Cycling is a great exercise, but are you maximizing fat burn on your rides? Whether it’s a spin class or an all-day ride on the weekends that keep you motivated, you can optimize your time in the saddle to burn fat. Before you can incinerate fat, you need a basic understanding of how your body uses energy. Keep reading to get tips on how to transform your next ride into a fat-burning adventure.
How Does the Body Burn Fat?
Your body uses macronutrients—carbohydrates, fats, and protein—as a fuel source for everything you do. For the purposes of this article, let’s focus on carbohydrates and fats, the two main sources of energy for the body.
The body requires oxygen to burn fat. Consequently, it’s used to fuel low to mid-intensity activity. Daily activities like walking, doing laundry, and cleaning keeps you in a state of slow fat burn. Exercise can burn fat too, but to burn purely fat, you need to keep your heart rate and exertion levels relatively low.
Carbohydrates get converted into glucose and stored as glycogen. When you need a quick boost of energy, the body starts burning more and more glycogen and less fat until you reach the level that it’s purely burning glycogen. Glycogen can be used as energy when there’s low or no oxygen available, like when you up the intensity of your workout. Your body stores enough glycogen to fuel mid to high-intensity exercise for approximately 90 minutes.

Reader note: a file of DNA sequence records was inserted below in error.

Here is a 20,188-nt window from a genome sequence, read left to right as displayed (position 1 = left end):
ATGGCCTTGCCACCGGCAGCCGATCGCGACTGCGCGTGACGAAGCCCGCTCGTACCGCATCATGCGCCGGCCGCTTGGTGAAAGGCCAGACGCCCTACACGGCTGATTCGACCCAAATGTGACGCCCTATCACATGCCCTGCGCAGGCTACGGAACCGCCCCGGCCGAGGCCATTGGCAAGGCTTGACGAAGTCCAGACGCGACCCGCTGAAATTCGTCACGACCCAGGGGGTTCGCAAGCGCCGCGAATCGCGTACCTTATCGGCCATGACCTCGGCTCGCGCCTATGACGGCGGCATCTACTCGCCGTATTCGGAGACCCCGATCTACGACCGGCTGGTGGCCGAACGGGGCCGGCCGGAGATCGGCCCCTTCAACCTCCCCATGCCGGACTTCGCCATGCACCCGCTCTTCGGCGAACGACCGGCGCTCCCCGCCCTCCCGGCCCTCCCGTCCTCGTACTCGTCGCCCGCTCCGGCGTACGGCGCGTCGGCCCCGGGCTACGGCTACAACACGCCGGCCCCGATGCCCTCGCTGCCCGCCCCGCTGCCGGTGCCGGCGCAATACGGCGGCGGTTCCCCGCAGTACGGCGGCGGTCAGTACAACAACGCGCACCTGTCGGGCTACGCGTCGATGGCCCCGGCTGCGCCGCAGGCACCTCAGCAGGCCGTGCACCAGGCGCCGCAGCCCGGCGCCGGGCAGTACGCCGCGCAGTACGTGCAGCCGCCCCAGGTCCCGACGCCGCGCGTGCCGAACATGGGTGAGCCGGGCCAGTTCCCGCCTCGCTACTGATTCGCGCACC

Slow and Steady
To burn fat, your body needs to stay at a low intensity. The longer you go the more fat you’ll burn. That long weekend right you’re considering is perfect for a long, steady fat burn. You can gauge your exertion levels with a talk test. If you can carry on a conversation relatively easily, you’re most using fat as fuel. However, if you start to run out of breath and have trouble talking, chances are, you’re burning more glycogen than fat.
Tip: The change from fat burn to carb burn is gradual. Your body will burn both fat and carbs for a time. In fact, you can burn more fat when you stay in this mid-range zone where you’re burning both fuel sources because you burn more overall fat.
Do a HIIT Workout
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The slow burn method may target fat, but it’s not always the most efficient way to get rid of extra fat. High-intensity interval training (HIIT) involves short periods of high intensity, near Vo2max effort, followed by short periods of low-intensity exercise.1 The low-intensity periods give the body time to get rid of lactic acid to allow for another high-intensity interval.
During the high-intensity interval, the body is burning glycogen not fat. Where a HIIT workout can help your fat burn is after the workout session. HIIT raises your metabolism for 24 to 48 hours after the workout. 2 The rise in metabolism causes a rise in fat burn in comparison to other types of workouts.
A session on a road or stationary bike can easily turn into a HIIT workout using timed intervals. Go your very hardest for 60 seconds, then slow things down for 15 to 30 seconds. If you’re new to HIIT training, keep your intervals short. You can also use distance or resistance (hills) to increase workout intensity. Just be sure to follow it with a short recovery period. Using your own hybrid bike will work well, or you can opt for a spin class to maximize your HIIT.
Try Fasted Training